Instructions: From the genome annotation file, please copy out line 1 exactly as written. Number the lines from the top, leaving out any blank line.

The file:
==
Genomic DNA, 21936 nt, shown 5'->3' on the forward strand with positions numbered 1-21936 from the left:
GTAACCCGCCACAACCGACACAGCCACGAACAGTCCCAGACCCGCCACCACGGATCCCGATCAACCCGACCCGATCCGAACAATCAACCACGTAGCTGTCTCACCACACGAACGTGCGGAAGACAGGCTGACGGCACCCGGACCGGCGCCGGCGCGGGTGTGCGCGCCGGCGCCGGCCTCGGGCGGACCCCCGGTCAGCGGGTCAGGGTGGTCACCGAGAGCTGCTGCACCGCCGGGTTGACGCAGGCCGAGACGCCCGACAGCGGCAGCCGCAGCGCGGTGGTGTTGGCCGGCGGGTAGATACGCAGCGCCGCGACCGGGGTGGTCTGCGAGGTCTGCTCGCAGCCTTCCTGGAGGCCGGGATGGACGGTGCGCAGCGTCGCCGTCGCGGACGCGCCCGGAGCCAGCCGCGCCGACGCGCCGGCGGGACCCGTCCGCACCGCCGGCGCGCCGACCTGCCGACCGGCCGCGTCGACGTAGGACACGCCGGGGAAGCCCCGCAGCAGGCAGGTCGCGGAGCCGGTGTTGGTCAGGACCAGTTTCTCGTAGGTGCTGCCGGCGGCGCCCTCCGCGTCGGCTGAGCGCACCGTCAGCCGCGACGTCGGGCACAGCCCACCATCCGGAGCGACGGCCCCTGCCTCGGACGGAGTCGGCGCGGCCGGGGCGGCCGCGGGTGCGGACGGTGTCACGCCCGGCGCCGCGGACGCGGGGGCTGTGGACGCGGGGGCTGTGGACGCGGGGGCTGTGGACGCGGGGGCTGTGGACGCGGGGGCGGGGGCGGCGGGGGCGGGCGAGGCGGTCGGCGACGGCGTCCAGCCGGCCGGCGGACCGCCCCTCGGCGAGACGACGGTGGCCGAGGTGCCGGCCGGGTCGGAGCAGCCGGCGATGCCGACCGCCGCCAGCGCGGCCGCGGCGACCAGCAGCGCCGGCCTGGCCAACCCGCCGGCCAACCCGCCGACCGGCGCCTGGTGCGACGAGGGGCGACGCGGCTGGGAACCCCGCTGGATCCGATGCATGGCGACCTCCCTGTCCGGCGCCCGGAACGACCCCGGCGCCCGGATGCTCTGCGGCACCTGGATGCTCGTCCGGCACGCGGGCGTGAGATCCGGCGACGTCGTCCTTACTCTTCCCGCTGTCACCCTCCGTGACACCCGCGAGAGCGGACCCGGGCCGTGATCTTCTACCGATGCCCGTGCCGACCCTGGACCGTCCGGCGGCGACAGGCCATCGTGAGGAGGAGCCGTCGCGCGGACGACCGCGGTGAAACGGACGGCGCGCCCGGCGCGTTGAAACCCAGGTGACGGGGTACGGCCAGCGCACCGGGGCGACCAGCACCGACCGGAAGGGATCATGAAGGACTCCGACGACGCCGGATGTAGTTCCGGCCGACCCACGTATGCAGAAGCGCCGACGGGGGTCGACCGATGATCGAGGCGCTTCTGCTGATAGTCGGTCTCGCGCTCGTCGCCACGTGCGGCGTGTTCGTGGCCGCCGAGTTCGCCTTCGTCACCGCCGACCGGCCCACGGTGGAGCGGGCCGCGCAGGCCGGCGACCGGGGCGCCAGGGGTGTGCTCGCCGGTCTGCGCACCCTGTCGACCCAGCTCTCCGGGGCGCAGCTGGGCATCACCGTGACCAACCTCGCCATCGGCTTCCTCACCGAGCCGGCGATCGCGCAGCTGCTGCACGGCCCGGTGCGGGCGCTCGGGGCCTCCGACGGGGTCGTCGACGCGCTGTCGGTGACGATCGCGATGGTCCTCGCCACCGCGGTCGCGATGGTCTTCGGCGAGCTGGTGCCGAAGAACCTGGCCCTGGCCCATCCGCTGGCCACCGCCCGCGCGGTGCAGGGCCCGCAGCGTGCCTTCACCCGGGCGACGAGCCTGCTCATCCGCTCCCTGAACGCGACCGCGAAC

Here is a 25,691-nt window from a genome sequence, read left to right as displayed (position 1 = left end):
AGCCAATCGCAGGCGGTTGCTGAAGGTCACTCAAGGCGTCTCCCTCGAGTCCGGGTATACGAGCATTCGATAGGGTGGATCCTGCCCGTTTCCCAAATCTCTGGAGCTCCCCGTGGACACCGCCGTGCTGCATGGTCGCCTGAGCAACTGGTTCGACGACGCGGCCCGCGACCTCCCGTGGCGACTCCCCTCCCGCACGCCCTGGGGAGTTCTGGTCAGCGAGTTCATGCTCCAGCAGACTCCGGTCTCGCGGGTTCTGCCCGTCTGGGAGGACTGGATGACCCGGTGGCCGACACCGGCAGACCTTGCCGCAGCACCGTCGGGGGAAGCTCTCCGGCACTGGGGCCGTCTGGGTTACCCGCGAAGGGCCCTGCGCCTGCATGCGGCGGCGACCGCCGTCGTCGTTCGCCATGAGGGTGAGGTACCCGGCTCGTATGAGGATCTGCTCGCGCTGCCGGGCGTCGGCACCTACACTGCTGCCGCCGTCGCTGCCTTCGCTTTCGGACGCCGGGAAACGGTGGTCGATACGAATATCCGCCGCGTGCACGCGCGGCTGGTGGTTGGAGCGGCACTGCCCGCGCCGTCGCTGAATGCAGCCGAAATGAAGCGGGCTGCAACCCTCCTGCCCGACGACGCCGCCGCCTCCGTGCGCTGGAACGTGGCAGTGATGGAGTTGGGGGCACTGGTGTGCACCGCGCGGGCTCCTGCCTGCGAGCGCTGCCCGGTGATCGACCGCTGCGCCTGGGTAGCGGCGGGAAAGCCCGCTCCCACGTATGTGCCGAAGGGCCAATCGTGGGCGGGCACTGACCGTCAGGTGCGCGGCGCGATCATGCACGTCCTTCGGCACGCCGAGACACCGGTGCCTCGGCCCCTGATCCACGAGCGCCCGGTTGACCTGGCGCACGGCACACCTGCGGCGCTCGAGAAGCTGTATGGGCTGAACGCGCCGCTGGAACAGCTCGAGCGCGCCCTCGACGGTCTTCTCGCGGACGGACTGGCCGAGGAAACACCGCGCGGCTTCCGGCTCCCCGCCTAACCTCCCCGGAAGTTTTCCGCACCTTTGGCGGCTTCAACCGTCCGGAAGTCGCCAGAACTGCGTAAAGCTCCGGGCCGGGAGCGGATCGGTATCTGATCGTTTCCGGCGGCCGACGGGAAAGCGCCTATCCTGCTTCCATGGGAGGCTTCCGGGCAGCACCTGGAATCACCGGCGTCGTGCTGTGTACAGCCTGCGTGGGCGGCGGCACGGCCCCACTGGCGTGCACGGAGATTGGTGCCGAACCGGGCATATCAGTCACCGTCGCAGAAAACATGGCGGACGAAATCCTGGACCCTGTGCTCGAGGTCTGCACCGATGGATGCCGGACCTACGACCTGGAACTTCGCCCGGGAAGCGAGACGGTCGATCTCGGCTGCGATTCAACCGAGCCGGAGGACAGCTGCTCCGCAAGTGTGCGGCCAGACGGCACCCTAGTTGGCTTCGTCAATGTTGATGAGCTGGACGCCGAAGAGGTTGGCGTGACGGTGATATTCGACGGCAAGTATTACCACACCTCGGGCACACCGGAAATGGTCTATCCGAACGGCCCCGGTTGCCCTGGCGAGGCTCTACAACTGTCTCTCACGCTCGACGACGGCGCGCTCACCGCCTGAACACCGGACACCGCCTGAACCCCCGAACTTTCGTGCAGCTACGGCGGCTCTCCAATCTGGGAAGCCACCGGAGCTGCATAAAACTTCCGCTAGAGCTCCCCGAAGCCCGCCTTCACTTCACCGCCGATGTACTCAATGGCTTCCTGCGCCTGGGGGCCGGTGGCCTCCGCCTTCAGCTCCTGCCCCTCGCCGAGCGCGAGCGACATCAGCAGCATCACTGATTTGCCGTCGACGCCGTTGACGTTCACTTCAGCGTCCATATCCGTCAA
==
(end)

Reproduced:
Genomic DNA, 21936 nt, shown 5'->3' on the forward strand with positions numbered 1-21936 from the left: